Goodbye to Analog TV

by Bob Seidel

The end of an era is rapidly approaching; unlike the predictions of various religions, the end of the analog TV world will definitely occur on the FCC (Federal Communications Commission) mandated date of February 17, 2009. People are now becoming aware of this and are especially concerned when purchasing a new TV. So, what does this all mean to you?

If you purchased a TV after March 1, 2007, there is no problem. All TVs sold after that date included the appropriate digital tuners and so can be used for any hookup you might have - either over-the-air with an antenna or via cable TV.

The issue occurs if you have an older TV. In order to help sort the mess out, let's first talk about the ways to connect a TV to the antenna or cable box. Back in the old BC days - Before Cable - your only choice was to put up a large antenna on your roof, run a cable down and hope for pictures that were better than fuzzy. Two types of cable were used: twin-lead was a flat, two conductor cable or you could use the round black coaxial cable. You could only receive the basic television channels 2 through 13. I remember living about 100 miles north of New York City and although I put up a really big antenna, the picture we got was mostly snow.

The cable TV business started because, even with a good installation, TV signals were fairly poor unless you were within a large metropolitan area. The cable operator put up large antennas on high hills or later used satellite links to bring in the signal. They distributed the signal to your home using the same coax cable. But your TV still only received channels 2-13. Only later were more stations available on the higher numbered channels. Since most TV tuners could not receive the higher channels, that was the birth of the cable set top box. But again, it was all still analog.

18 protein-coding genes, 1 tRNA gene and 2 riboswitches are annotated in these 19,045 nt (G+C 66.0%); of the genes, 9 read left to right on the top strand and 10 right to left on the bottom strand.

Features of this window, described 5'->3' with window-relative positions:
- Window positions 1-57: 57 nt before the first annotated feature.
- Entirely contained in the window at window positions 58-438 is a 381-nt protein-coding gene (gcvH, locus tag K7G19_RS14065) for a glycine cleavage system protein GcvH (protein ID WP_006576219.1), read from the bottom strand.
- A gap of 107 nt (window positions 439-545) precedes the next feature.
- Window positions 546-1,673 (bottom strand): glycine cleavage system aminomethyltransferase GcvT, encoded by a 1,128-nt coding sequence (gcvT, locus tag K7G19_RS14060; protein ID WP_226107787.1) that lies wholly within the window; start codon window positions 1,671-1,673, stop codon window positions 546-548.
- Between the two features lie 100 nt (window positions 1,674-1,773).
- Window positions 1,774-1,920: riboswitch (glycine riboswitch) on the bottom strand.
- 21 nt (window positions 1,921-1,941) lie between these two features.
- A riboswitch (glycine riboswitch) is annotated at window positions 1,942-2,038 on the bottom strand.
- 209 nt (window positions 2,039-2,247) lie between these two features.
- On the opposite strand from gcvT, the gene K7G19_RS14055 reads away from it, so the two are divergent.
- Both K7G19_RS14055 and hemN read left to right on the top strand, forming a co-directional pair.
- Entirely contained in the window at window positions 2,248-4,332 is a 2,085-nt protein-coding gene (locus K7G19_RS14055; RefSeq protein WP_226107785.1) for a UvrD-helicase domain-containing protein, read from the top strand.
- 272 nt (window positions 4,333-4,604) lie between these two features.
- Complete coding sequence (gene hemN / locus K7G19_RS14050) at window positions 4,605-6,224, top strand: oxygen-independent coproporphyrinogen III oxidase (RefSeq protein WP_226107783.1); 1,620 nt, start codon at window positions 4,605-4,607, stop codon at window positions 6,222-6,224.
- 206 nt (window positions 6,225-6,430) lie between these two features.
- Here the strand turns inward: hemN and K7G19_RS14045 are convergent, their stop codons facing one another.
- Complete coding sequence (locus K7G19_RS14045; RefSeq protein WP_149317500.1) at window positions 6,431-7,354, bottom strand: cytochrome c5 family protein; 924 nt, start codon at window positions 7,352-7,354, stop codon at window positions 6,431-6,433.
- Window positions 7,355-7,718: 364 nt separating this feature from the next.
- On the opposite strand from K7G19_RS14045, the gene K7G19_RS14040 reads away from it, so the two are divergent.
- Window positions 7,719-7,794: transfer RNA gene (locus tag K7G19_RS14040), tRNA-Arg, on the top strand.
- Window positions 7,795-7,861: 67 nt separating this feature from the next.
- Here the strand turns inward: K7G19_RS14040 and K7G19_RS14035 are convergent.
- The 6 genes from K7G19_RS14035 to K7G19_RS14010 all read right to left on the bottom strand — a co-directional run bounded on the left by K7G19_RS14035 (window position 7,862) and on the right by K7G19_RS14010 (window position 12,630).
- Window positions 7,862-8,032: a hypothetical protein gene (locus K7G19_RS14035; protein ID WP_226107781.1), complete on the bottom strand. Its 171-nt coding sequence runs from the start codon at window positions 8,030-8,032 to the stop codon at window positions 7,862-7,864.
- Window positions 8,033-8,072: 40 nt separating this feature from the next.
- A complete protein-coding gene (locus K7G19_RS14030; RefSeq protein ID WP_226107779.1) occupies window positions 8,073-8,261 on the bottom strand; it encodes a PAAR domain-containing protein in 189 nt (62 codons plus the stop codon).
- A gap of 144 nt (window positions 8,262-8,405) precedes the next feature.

Over time, the cable systems became more sophisticated and companies such as Time Warner began to distribute programming to their set top boxes via digital signals on the cable. You could still use the analog coax cable to connect the cable box to your TV because the cable box converted the signal as necessary. Thus you could still watch digital content on your analog TV.

Eventually TVs became available with true digital interfaces such as DVI and HDMI, giving you the best picture quality. If you have a newer, widescreen TV and are still using the older coax cable interface I suggest you upgrade. Time Warner does not charge to upgrade your box to the latest digital type, including to High Definition.

So this is what it boils down to: If you are still using an antenna, you will have to change your antenna to one that can receive the over-the-air digital signals - you need to change because they are on a different frequency than the old analog signals. You can buy a newer TV with a digital tuner, or get a converter box for your old set. Two $40 coupons will be available from the FCC to defray the purchase cost of a converter if you choose to do this.

If you are a cable TV user, you don't have to do much. If your set top box is one of the newer ones that supports digital signals then you will not have to change your TV or setup at all. But as I said above, you can improve your signal quality if you use the HDMI or DVI cables if the appropriate connectors are available on your TV. To see what the connectors look like, Wiki "DVI" or "HDMI".

If you still have an older style analog set top box, you should get it upgraded and there should be no fee to do this.

But is the future of TV broadcast digital, or cable, or perhaps instead the Internet? As Internet bandwidths increase it will become possible to get all your TV service through that medium. Many people view Internet video now although the bandwidth limitations usually show the video in small windows. But as technology emerges, you may not need a traditional cable TV service at all! Stay tuned…

(Bob Seidel is a local computer consultant in the Southport - Oak Island area. You can visit his Website at or e-mail questions or column ideas to him at For specific inquiries, please call Bob Seidel Consulting, LLC at 278-1007.)